LEWISHAM is not exactly famous for its wildlife, but a survey claims it is one of the top places in London to find a stag beetle.

Wildlife volunteer Daniel Greenwood is a big fan of the creatures, despite their fearsome appearance.

He says: "Growing up in Lewisham as a kid, the sight of a stag beetle on the pavement was not unusual.

"You can see where some insects get the name mini-beasts when you look at this particular creature - its huge mandibles give it a sense of outward aggression, as if it’s constantly spoiling for a fight."

In fact, he says, the beetles are perfectly harmless and it is us who are putting them in danger with suburban sprawl since the Second World War wiping out much of the woodland habitats they call home.

But Mr Greenwood said: "Funnily enough, London is a great place to find stag beetles, particularly a swathe of south London from Bexley in the east to Richmond in the west.

"In the past week I’ve seen three male stag beetles, two of them on the wing looking for a mate and one dead on a doorstep.

"The heavy rain and summer break-outs have created good opportunities to view male stags flying around because windy and wet weather is unsuitable for a cruising stag dude."

The London Wildlife Trust charity, which he works for, has launched a campaign to map the distribution of stag beetles in the city.

A similar exercise last year showed that Lewisham had the third highest number of sightings in the capital - 30 - just behind Hounslow and Wandsworth. Sydenham is highlighted as a particular hotspot.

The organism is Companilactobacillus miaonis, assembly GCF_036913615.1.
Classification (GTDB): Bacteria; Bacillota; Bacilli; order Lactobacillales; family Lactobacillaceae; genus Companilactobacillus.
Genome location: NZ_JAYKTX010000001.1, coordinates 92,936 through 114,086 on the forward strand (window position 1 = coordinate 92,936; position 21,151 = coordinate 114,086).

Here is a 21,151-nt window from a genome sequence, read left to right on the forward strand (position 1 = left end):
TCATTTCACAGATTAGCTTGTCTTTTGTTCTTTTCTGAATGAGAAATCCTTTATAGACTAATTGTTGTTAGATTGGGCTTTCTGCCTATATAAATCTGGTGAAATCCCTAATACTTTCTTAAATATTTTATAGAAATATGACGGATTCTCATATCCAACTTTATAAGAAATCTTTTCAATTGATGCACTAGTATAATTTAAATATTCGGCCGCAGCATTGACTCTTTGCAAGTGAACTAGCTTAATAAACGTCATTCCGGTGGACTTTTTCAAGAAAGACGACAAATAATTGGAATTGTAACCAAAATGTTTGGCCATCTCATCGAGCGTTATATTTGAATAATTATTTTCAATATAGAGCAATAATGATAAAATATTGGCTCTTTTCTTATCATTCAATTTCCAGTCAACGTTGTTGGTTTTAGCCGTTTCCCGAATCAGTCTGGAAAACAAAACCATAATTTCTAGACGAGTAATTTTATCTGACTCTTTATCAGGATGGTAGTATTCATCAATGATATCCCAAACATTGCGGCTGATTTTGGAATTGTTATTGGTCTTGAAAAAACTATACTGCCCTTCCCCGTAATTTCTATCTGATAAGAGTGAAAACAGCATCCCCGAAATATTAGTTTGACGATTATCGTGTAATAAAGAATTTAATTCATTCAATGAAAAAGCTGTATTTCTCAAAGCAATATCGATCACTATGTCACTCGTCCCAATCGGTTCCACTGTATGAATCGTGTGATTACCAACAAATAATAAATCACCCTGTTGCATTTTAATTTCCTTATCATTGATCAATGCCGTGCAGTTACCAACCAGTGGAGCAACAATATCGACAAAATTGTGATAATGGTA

The trust wants Lewisham people to join the hundreds who have already taken part, particularly by keeping watch in their gardens.

Mr Greenwood said: "It’s interesting a new wave of wildlife watchers who can take the lead on protecting this precious species in the decades to come."

To send in your sightings, visit wildlondon.org.uk/stag-beetle-survey-2011-12

How you can help a stag beetle

Mr Greenwood explains: "If you have a garden, allow a wild fringe to evolve and create deadwood piles near trees to mimic a woodland habitat.

"If you have a tree that’s dead or been felled, let part of the wood or at least the stump remain there.

"It’s all about keeping things messy. It’s a good idea to keep your cat in from dusk onwards when the beetles are likely to be roaming.

"If you don’t own a garden why not join a local friends of group for a park or nature reserve and help to create stag beetle habitat, or set an area aside for them in your community garden?

"Stag beetles need our help. By finding out where they are today we can help to protect and promote them for the foreseeable future."